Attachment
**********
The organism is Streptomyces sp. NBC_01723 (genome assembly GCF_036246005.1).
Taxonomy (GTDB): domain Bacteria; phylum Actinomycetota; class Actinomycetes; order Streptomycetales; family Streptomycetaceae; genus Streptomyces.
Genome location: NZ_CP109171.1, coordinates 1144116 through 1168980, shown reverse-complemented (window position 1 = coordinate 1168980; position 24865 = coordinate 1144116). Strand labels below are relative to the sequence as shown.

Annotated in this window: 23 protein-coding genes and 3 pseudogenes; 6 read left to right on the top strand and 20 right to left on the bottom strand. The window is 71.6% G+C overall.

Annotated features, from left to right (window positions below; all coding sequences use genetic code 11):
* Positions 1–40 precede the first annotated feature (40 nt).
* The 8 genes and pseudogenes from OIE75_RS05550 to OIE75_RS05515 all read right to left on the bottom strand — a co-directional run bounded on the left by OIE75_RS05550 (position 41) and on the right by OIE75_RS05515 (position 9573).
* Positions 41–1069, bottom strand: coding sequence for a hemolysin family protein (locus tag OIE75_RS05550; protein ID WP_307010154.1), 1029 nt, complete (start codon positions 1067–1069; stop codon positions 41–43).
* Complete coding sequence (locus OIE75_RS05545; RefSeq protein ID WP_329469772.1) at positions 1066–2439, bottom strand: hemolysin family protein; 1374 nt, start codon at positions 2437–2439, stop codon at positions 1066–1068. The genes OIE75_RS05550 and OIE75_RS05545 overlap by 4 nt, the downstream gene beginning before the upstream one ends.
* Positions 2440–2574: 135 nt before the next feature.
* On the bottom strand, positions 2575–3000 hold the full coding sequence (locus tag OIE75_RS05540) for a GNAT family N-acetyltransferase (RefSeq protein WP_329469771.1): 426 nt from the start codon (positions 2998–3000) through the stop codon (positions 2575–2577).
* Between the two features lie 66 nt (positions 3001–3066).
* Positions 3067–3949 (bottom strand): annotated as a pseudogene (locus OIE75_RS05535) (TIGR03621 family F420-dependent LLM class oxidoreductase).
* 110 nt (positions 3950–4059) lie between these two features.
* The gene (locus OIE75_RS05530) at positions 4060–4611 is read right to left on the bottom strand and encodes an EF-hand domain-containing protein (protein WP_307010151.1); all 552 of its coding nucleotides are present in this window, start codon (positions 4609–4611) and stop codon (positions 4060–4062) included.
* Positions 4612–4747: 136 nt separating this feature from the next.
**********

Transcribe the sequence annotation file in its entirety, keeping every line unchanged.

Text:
The organism is Streptomyces sp. NBC_01723 (genome assembly GCF_036246005.1).
Taxonomy (GTDB): domain Bacteria; phylum Actinomycetota; class Actinomycetes; order Streptomycetales; family Streptomycetaceae; genus Streptomyces.
Genome location: NZ_CP109171.1, coordinates 1144116 through 1168980, shown reverse-complemented (window position 1 = coordinate 1168980; position 24865 = coordinate 1144116). Strand labels below are relative to the sequence as shown.

Annotated in this window: 23 protein-coding genes and 3 pseudogenes; 6 read left to right on the top strand and 20 right to left on the bottom strand. The window is 71.6% G+C overall.

Annotated features, from left to right (window positions below; all coding sequences use genetic code 11):
* Positions 1–40 precede the first annotated feature (40 nt).
* The 8 genes and pseudogenes from OIE75_RS05550 to OIE75_RS05515 all read right to left on the bottom strand — a co-directional run bounded on the left by OIE75_RS05550 (position 41) and on the right by OIE75_RS05515 (position 9573).
* Positions 41–1069, bottom strand: coding sequence for a hemolysin family protein (locus tag OIE75_RS05550; protein ID WP_307010154.1), 1029 nt, complete (start codon positions 1067–1069; stop codon positions 41–43).
* Complete coding sequence (locus OIE75_RS05545; RefSeq protein ID WP_329469772.1) at positions 1066–2439, bottom strand: hemolysin family protein; 1374 nt, start codon at positions 2437–2439, stop codon at positions 1066–1068. The genes OIE75_RS05550 and OIE75_RS05545 overlap by 4 nt, the downstream gene beginning before the upstream one ends.
* Positions 2440–2574: 135 nt before the next feature.
* On the bottom strand, positions 2575–3000 hold the full coding sequence (locus tag OIE75_RS05540) for a GNAT family N-acetyltransferase (RefSeq protein WP_329469771.1): 426 nt from the start codon (positions 2998–3000) through the stop codon (positions 2575–2577).
* Between the two features lie 66 nt (positions 3001–3066).
* Positions 3067–3949 (bottom strand): annotated as a pseudogene (locus OIE75_RS05535) (TIGR03621 family F420-dependent LLM class oxidoreductase).
* 110 nt (positions 3950–4059) lie between these two features.
* The gene (locus OIE75_RS05530) at positions 4060–4611 is read right to left on the bottom strand and encodes an EF-hand domain-containing protein (protein WP_307010151.1); all 552 of its coding nucleotides are present in this window, start codon (positions 4609–4611) and stop codon (positions 4060–4062) included.
* Positions 4612–4747: 136 nt separating this feature from the next.